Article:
The pharmacokinetics of paliperidone versus risperidone

Jose De Leon, Gary Wynn, Neil B. Sandson

Research output: Contribution to journalReview articlepeer-review

107 Scopus citations

Abstract

Background: Several new atypical antipsychotics have become available for use, but knowledge about their pharmacology may not be widespread. Objective: This review aims to increase awareness and knowledge about risperidone (R) and paliperidone (9-hydroxyrisperidone [9-OHR]), their pharmacokinetics, and pharmacodynamics. Method: The authors present a review of the literature on R and 9-OHR. Results: Oral R may be approximately twice as potent as oral 9-OHR. Levels of R and 9-OHR in R-treated patients may help clinicians prescribe 9-OHR. In R-treated patients, the R/9-OHR concentration ratio is an index of CYP2D6 activity; an inverted ratio (>1) indicates a CYP2D6 poor metabolizer (PM) or the presence of a powerful CYP2D6 inhibitor. The concentration-to-dose (C/D) ratio, where C includes R+9-OHR, is an index of total clearance from the body. A C/D ratio decreased by half is associated with CYP3A inducers or a lack of compliance, whereas an increased C/D ratio may indicate CYP2D6 PM phenotype, use of CYP2D6 and/or CYP3A4 inhibitors, or, possibly, renal insufficiency. In invitro studies, R and 9-OHR have similar receptor binding (except for blocking α1). 9-OHR may have less ability to enter the brain because of greater affinity for the transporter P-glycoprotein. The limited available paliperidone pharmacokinetic information suggests that there are four minor metabolic pathways. In contrast to R treatment, being a CYP2D6 PM may not be clinically relevant for paliperidone treatment. Information on paliperidone drug- drug interactions is limited. Renal excretion may be the major route of paliperidone elimination. Conclusion: Clinicians can use R/9-OHR and the C/D ratios to interpret plasma R levels and guide treatment.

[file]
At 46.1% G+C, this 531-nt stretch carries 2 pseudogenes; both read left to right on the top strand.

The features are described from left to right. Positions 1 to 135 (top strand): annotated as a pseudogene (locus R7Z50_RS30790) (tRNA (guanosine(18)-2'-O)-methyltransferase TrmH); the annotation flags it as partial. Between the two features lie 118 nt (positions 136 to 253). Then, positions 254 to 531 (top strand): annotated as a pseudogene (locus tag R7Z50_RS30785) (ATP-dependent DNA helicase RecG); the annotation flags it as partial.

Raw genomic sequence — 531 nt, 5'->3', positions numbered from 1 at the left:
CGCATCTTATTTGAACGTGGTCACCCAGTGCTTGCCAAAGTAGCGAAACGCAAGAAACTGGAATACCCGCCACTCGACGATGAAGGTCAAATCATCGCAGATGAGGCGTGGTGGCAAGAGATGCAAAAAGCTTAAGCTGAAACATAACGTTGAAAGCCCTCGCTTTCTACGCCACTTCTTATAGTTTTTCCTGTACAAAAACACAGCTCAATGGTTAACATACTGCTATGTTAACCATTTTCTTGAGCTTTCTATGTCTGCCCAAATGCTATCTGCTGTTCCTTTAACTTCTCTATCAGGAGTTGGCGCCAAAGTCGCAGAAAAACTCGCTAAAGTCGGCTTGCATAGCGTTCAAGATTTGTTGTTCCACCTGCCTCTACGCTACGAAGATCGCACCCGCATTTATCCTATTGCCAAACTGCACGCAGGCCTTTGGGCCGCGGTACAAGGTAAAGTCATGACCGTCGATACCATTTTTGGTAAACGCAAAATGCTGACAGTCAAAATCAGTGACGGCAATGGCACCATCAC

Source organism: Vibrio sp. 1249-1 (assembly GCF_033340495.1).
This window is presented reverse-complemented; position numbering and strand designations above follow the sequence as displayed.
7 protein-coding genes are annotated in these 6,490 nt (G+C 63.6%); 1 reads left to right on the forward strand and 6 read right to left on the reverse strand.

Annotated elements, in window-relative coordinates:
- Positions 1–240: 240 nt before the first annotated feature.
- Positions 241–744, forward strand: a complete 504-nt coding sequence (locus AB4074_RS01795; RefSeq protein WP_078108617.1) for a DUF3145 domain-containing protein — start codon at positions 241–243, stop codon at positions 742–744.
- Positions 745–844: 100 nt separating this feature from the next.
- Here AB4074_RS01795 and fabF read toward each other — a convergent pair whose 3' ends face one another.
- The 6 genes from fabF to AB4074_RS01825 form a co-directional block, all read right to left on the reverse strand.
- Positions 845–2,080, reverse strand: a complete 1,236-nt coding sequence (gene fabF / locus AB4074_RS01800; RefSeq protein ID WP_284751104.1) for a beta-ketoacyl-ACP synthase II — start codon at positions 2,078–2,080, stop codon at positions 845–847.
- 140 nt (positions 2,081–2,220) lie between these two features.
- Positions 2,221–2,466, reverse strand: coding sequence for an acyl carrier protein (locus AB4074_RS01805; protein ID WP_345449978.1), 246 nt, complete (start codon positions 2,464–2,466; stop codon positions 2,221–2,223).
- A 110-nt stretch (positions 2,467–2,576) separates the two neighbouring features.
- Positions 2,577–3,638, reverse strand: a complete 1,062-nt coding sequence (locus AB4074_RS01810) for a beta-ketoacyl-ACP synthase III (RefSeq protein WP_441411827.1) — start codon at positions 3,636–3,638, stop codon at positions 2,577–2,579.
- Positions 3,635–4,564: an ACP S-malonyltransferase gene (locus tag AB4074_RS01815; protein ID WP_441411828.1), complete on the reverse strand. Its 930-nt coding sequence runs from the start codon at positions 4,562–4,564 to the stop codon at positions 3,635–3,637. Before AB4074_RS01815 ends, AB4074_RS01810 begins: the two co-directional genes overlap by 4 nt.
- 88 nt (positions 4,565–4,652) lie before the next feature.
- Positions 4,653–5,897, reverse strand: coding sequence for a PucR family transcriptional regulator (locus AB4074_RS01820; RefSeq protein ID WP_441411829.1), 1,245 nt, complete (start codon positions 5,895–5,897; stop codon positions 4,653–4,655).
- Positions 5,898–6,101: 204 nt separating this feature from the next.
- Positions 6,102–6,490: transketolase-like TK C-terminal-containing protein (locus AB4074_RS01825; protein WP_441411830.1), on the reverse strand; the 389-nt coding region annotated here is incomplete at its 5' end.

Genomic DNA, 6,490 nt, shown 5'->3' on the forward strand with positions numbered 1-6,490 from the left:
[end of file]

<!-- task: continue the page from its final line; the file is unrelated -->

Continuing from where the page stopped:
Original languageEnglish
Pages (from-to)80-88
Number of pages9
JournalPsychosomatics
Volume51
Issue number1
DOIs
StatePublished - 2010

Bibliographical note

Funding Information:
Dr. de Leon is the Medical Director of the University of Kentucky Mental Health Research Center, Eastern State Hospital, Lexington; Professor of Psychiatry, College of Medicine, University of Kentucky, Lexington, and Visiting Professor at the Dept. of Psychiatry and Institute of Neurosciences, University of Granada, Granada, Spain. Dr. de Leon is currently a co-investigator in an NIH Small Business Innovation Research Grant awarded to Genomas, Inc. In the past 4 years (since October 1, 2005), Dr. de Leon has received two researcher-initiated grants, one from Roche Molecular Systems, Inc. , for this study, and one from Eli Lilly (the latter as co-investigator). He was on the advisory board of Roche Molecular Systems, Inc. (2006). He personally develops his presentations for lecturing and has never lectured using any pharmaceutical company presentations. In the last 4 years (since October 1, 2005) he has received lecture support from Roche Molecular Systems, Inc. (2006), Eli Lilly (2006), Janssen (2006), and Bristol-Myers Squibb (2006). He has never been a consultant and has no other financial arrangements with pharmacogenetic or pharmaceutical companies nor owns any of their stock.

ASJC Scopus subject areas

  • Arts and Humanities (miscellaneous)
  • Applied Psychology
  • Psychiatry and Mental health

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